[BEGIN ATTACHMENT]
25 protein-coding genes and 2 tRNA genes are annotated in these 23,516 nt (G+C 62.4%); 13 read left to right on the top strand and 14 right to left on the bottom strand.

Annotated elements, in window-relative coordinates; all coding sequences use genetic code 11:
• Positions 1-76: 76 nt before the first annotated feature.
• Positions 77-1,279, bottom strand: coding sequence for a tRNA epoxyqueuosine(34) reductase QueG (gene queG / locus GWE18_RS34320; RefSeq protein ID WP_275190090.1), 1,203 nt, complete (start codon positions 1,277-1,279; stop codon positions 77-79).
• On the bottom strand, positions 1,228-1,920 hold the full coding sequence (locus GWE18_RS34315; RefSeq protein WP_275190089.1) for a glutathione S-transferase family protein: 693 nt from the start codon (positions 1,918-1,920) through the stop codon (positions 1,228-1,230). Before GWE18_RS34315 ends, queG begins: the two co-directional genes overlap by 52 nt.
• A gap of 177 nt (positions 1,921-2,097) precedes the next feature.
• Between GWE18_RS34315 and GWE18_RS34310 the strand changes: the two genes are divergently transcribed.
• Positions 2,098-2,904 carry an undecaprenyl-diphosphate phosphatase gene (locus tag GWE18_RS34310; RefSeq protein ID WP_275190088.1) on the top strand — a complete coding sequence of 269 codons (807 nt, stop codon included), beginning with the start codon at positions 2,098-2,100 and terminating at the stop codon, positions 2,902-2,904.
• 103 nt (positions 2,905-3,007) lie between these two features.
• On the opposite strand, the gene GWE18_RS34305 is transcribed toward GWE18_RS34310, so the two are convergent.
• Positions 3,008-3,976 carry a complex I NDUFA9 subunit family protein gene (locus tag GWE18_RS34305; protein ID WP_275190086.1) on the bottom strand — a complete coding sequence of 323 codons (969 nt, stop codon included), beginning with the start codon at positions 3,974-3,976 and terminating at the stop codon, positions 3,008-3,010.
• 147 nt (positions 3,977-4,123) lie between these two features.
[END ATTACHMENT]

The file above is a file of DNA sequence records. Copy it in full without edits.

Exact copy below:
25 protein-coding genes and 2 tRNA genes are annotated in these 23,516 nt (G+C 62.4%); 13 read left to right on the top strand and 14 right to left on the bottom strand.

Annotated elements, in window-relative coordinates; all coding sequences use genetic code 11:
• Positions 1-76: 76 nt before the first annotated feature.
• Positions 77-1,279, bottom strand: coding sequence for a tRNA epoxyqueuosine(34) reductase QueG (gene queG / locus GWE18_RS34320; RefSeq protein ID WP_275190090.1), 1,203 nt, complete (start codon positions 1,277-1,279; stop codon positions 77-79).
• On the bottom strand, positions 1,228-1,920 hold the full coding sequence (locus GWE18_RS34315; RefSeq protein WP_275190089.1) for a glutathione S-transferase family protein: 693 nt from the start codon (positions 1,918-1,920) through the stop codon (positions 1,228-1,230). Before GWE18_RS34315 ends, queG begins: the two co-directional genes overlap by 52 nt.
• A gap of 177 nt (positions 1,921-2,097) precedes the next feature.
• Between GWE18_RS34315 and GWE18_RS34310 the strand changes: the two genes are divergently transcribed.
• Positions 2,098-2,904 carry an undecaprenyl-diphosphate phosphatase gene (locus tag GWE18_RS34310; RefSeq protein ID WP_275190088.1) on the top strand — a complete coding sequence of 269 codons (807 nt, stop codon included), beginning with the start codon at positions 2,098-2,100 and terminating at the stop codon, positions 2,902-2,904.
• 103 nt (positions 2,905-3,007) lie between these two features.
• On the opposite strand, the gene GWE18_RS34305 is transcribed toward GWE18_RS34310, so the two are convergent.
• Positions 3,008-3,976 carry a complex I NDUFA9 subunit family protein gene (locus tag GWE18_RS34305; protein ID WP_275190086.1) on the bottom strand — a complete coding sequence of 323 codons (969 nt, stop codon included), beginning with the start codon at positions 3,974-3,976 and terminating at the stop codon, positions 3,008-3,010.
• 147 nt (positions 3,977-4,123) lie between these two features.